On appeal from Division of Workers' Compensation, Case Nos. 97-013333 and 97-011166.
Before Judges Conley, Lefelt and Lisa.
The opinion of the court was delivered by: Conley, P.J.A.D.
NOT FOR PUBLICATION WITHOUT THE APPROVAL OF THE APPELLATE DIVISION
These back-to-back appeals, consolidated for the purpose of a single opinion, arise from a Workers' Compensation Judge's conclusion that the judicial unification, accomplished through constitutional amendment and legislative enactments, insofar as it impacts upon parking facilities for former county employees transferred to State employment in the unified judicial system, imposes an obligation upon the State to assume workers' compensation benefits for such employees when they are injured in their designated parking location or while en route therefrom to or from their work sites, despite the location's nonState ownership. We affirm the award of compensation benefits in both of these appeals but we do so on a different, more narrow basis.
The proceedings below were consolidated for the testimony of the State's witness; they were not consolidated for the testimony of the individual petitioners. In setting forth the facts, we combine the proceedings.
Philip J. Plumeri has been a Probation Officer employed by the State Judiciary, assigned to the Mercer County vicinage, since January 1995. Before January 1995, he performed the same job under the employment of the County of Mercer. The change of employers was due to a transfer pursuant to a constitutional amendment and the ensuing State Judicial Unification Act and the Judicial Employees Unification Act. N.J.S.A. 2B:10-1 to -9; N.J.S.A. 2B:11-1 to -12; N.J. Const. Art. VI, § VIII. Prior to and immediately following the transfer, Plumeri performed his job at the Mercer County Administration Building located on Broad Street, Trenton. As of October 1995, his department was relocated to the new Family Court building, also on Broad Street.
Mary E. Bradley, prior to January 1995, had been a Mercer County employee for about thirty-eight years during which she first was a court clerk and then a senior court clerk. After the judicial unification enactments in 1995, Bradley became a State employee. At the time of the unification, she worked in the "old" courthouse on Broad Street. In October 1995, she was relocated to the "new" courthouse, also on Broad Street.
After the transfer, parking was assigned to both Plumeri and Bradley through their respective State supervisors. They were required to complete a form detailing automobile information and were issued a parking placard for their designated parking areas. Both were assigned by their State employer to the Mercer County parking garage located between Broad Street and Market Street and which is now used solely for State employee and Mercer County employee parking. Of the 600 permits issued for parking in that garage, 350 have been issued to State employees.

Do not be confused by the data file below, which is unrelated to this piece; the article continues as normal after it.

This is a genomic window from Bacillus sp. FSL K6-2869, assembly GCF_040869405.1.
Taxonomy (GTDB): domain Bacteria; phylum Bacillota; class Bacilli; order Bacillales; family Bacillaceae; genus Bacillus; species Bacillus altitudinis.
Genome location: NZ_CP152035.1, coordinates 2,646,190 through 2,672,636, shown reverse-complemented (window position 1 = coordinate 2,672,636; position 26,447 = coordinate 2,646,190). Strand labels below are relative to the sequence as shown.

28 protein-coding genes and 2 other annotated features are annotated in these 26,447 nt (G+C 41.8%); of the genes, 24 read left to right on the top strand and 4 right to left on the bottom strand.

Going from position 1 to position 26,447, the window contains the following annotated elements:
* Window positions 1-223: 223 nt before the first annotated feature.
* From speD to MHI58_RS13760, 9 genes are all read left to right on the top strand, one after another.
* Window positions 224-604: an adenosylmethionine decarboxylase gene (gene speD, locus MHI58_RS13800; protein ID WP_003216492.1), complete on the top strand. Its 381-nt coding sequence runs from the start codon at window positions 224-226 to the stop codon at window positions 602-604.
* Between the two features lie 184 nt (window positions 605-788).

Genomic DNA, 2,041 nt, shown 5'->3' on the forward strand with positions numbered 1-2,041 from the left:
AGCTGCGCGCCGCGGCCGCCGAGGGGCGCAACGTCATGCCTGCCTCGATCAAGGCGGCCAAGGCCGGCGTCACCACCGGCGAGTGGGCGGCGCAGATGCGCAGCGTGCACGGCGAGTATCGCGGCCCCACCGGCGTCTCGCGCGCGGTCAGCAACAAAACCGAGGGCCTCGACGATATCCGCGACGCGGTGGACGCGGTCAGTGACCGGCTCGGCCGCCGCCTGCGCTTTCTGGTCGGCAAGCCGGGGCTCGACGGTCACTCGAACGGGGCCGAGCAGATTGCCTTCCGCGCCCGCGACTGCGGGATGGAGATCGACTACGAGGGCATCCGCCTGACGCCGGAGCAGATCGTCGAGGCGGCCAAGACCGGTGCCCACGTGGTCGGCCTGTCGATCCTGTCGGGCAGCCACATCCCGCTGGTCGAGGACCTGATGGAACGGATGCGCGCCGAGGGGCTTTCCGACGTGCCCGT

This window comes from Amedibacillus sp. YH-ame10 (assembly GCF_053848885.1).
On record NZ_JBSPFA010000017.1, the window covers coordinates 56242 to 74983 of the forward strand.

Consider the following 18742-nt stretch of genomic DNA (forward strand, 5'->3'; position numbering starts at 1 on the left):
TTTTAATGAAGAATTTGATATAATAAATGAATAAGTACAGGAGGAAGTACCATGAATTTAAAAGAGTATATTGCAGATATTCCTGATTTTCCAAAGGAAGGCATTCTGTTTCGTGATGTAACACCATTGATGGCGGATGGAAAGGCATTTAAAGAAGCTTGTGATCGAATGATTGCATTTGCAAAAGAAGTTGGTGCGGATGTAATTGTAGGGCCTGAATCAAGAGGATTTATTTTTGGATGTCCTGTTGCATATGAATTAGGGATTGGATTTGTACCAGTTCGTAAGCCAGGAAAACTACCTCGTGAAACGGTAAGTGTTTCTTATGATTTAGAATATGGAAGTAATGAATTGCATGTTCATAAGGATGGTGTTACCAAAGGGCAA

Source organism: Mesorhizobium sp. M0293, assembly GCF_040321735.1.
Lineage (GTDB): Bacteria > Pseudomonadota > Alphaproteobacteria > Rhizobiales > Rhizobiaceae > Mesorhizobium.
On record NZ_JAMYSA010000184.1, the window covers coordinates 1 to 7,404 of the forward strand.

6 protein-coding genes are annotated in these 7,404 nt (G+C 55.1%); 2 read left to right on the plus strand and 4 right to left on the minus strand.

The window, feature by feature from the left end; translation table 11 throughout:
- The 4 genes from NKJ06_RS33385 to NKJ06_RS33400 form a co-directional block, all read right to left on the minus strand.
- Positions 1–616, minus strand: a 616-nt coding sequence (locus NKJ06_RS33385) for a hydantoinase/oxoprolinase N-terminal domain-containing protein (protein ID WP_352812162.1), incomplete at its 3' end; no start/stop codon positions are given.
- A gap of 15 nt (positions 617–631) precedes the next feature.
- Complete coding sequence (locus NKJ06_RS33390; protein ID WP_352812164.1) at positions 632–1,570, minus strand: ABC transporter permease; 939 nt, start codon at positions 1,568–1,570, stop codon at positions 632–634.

The parking garage is gated and manned by a security guard. It has two entrances, one on Livingston Street and one on Market Street. A vehicle entering the Market Street side of the garage has access only to half of the facility. Likewise, a vehicle entering the Livingston Street side has access only to that half of the facility. Plumeri was instructed by his State employer to use the Market Street entrance and, thus, the portion of the garage accessible by that entrance. Bradley was instructed by her State employer to use the Livingston Street entrance and, thus, the portion of the garage accessible by that entrance.
There are street meters in the immediate area of the garage. There are also nearby State owned and managed parking lots used exclusively for State employees assigned to those lots. Plumeri and Bradley were authorized only to park in their assigned sections of the Mercer County garage and were not permitted access to any of the nearby State owned lots. Indeed, Plumeri had been instructed, as had his co-employee probation officers, that if he parked in any of the other State parking lots, he would be ticketed.
As we have said, the garage to which Plumeri and Bradley were assigned their parking privileges is County owned. Prior to the judicial unification legislation, the Market Street entrance was open to the public, with assigned parking as well for county employees. The Livingston Street entrance was open only to county employees assigned to park there. The record reflects that after the legislation, "when [the employee parking] transition did occur, there was a written agreement" which covered a number of other matters as well. The record does not contain that agreement or any other written document delineating the use of the garage for the once County now State employees.*fn1 But the record clearly reflects that the State insisted on free parking for those employees. Indeed, after the unification, the Market Street entrance was no longer accessible to the public, presumably because of the need for additional parking space for the employees transferred to State payroll. And, while the permits for employee parking in the facility are issued by the County, it is evident that that is just a formality for the State employees, as no State employee who has been assigned by the State to park in that garage, and whose "credentials"*fn2 otherwise are satisfactory, has been denied a permit by the County.
Although the State has prevailed upon the County to permit State employees to use the garage, maintenance of the garage is performed by the County. Requests by the State, however, are generally responded to. For example, if there is a pothole or materials left lying about, the State employer requests correction by the County and it usually will be ...